You will also get your timetable and will be able to plan for September.
     
    Lara mfl 05 likes this.
  13. foxtail3

    foxtail3 Star commenter

    I speak from experience when I say that I agree with those who have said that you don't need to inform your Head. I made the mistake of doing so. Unfortunately, despite (some) improvements in the perception of mental health, it still seems to have a stigma hat wouldn't be present were there a physical illness.

    I didn't miss a day of work, but disclosing was not a positive move on my part.
     
    sabrinakat and Lara mfl 05 like this.
  14. grumpydogwoman

    grumpydogwoman Star commenter

    Your HT is a good colleague. Not a friend.

    If you would like or think you will need some adaptation to your work to be made on your return then you will have to discuss it.

    Otherwise I wouldn't bother.

    I'm at one with my MH issues. It's part of who I am. Sadly not everyone else sees it that way. Much as I would like everyone to be upfront about it and help to eliminate the stigma and prove it's very common and need not interfere with your working life or impede your career? I can't recommend it to everyone. I'd love to tell you to go ahead and chat about it to all and sundry just to show that it's not the preserve of the "unhinged" (whoever they are). But if it were later held against you? I'd have been hugely irresponsible.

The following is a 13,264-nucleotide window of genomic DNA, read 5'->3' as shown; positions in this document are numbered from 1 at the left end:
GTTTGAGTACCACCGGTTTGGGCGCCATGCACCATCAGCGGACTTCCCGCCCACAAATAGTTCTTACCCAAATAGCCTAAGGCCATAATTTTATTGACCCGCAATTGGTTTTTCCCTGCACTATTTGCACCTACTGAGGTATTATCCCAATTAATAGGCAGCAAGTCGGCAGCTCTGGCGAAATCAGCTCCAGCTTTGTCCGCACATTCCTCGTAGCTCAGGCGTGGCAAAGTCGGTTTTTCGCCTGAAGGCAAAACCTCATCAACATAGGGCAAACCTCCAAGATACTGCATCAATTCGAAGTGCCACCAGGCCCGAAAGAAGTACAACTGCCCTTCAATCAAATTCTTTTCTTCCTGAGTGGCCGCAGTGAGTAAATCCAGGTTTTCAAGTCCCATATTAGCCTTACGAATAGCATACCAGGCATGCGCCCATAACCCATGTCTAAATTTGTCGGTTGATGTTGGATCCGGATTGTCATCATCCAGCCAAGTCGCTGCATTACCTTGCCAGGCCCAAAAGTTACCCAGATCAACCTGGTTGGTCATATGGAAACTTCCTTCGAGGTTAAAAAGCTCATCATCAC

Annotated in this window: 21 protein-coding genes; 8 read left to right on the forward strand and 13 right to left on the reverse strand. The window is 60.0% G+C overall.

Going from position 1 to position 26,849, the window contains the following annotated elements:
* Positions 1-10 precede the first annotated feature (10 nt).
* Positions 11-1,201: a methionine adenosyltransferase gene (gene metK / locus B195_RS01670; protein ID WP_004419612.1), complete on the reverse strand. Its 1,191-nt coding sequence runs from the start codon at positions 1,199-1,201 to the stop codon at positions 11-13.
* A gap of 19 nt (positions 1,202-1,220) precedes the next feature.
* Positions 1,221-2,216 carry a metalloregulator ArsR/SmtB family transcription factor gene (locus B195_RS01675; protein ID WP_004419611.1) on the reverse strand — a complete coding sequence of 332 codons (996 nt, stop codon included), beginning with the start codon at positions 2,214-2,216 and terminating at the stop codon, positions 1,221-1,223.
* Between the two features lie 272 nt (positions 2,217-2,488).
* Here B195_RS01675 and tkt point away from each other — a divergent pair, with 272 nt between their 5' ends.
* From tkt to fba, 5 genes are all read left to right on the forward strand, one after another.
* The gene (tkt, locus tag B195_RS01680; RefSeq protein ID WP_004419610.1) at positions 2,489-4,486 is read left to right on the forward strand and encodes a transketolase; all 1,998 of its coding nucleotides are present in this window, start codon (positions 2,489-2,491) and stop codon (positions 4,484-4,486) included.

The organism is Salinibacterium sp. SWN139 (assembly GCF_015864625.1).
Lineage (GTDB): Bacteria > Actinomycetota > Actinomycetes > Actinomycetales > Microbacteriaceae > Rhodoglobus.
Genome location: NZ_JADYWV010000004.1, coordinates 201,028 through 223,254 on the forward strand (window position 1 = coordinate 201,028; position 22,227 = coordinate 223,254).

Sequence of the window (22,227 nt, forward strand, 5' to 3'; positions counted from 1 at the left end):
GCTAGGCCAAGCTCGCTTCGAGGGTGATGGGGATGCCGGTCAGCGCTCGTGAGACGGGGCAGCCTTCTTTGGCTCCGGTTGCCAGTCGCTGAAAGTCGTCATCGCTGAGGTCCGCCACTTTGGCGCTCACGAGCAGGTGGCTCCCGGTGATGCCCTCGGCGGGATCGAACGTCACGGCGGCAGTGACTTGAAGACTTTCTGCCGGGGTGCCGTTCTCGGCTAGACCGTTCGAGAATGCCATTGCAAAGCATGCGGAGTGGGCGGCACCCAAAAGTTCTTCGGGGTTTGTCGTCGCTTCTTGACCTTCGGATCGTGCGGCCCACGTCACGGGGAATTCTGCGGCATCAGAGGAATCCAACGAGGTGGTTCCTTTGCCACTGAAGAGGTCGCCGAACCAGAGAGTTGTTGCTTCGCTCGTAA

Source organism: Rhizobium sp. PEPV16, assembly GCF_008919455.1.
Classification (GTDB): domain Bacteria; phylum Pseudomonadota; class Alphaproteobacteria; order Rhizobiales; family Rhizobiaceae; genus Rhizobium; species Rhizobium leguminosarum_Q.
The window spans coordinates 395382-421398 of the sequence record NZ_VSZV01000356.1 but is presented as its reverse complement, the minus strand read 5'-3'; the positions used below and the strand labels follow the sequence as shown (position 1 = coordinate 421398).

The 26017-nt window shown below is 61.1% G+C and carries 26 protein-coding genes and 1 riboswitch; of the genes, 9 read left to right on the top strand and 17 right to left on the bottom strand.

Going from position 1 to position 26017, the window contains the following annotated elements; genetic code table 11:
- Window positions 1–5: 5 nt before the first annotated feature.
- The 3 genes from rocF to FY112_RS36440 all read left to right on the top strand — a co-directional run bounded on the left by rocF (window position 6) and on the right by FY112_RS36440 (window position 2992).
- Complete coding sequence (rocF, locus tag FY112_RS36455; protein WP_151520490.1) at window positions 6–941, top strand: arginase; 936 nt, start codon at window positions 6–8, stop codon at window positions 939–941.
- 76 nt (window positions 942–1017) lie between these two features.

My head says don't tell. My heart disagrees.
     
    sabrinakat likes this.
  15. jubilee

    jubilee Star commenter

    Share your thoughts with your GP, your family and your friends who are not colleagues. Do not over-disclose with any colleagues. It could come back to bite you, and they have no right to know.
     
    grumpydogwoman likes this.
  16. Pandora Peroxide

    Pandora Peroxide New commenter

    Would not disclose if it is under control before you go back to work. I disclosed on my PGCE application and NQT application as I was on medication and had to be interviewed by Occ Health. Utter waste of time they were but I always felt it counted against me. Stayed in my first school long enough not to have to declare after treatment ended and moved on and never mention it.

    At a previous job when I had a bad spell my GP signed me off with "debility", she said it was nice and vague as she knew how some employers were when they saw depression listed!
     
    grumpydogwoman likes this.